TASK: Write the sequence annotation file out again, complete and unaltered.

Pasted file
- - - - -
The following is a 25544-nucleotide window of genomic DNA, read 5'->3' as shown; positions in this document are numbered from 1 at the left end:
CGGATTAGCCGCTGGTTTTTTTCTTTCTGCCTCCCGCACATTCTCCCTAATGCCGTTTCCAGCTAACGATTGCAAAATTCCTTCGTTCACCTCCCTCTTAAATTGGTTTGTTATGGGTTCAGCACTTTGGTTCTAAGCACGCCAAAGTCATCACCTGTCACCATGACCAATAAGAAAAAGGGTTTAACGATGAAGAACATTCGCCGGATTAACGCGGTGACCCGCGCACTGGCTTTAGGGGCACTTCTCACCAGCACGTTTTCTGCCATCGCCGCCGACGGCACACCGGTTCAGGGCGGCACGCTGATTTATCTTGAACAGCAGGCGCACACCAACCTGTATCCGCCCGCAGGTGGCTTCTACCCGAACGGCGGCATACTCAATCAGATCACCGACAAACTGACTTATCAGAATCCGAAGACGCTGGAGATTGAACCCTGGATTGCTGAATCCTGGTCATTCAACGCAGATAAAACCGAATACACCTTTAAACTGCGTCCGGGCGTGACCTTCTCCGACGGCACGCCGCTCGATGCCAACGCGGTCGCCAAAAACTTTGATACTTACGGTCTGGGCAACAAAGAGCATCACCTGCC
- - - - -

The following is a 25544-nucleotide window of genomic DNA, read 5'->3' as shown; positions in this document are numbered from 1 at the left end:
CGGATTAGCCGCTGGTTTTTTTCTTTCTGCCTCCCGCACATTCTCCCTAATGCCGTTTCCAGCTAACGATTGCAAAATTCCTTCGTTCACCTCCCTCTTAAATTGGTTTGTTATGGGTTCAGCACTTTGGTTCTAAGCACGCCAAAGTCATCACCTGTCACCATGACCAATAAGAAAAAGGGTTTAACGATGAAGAACATTCGCCGGATTAACGCGGTGACCCGCGCACTGGCTTTAGGGGCACTTCTCACCAGCACGTTTTCTGCCATCGCCGCCGACGGCACACCGGTTCAGGGCGGCACGCTGATTTATCTTGAACAGCAGGCGCACACCAACCTGTATCCGCCCGCAGGTGGCTTCTACCCGAACGGCGGCATACTCAATCAGATCACCGACAAACTGACTTATCAGAATCCGAAGACGCTGGAGATTGAACCCTGGATTGCTGAATCCTGGTCATTCAACGCAGATAAAACCGAATACACCTTTAAACTGCGTCCGGGCGTGACCTTCTCCGACGGCACGCCGCTCGATGCCAACGCGGTCGCCAAAAACTTTGATACTTACGGTCTGGGCAACAAAGAGCATCACCTGCC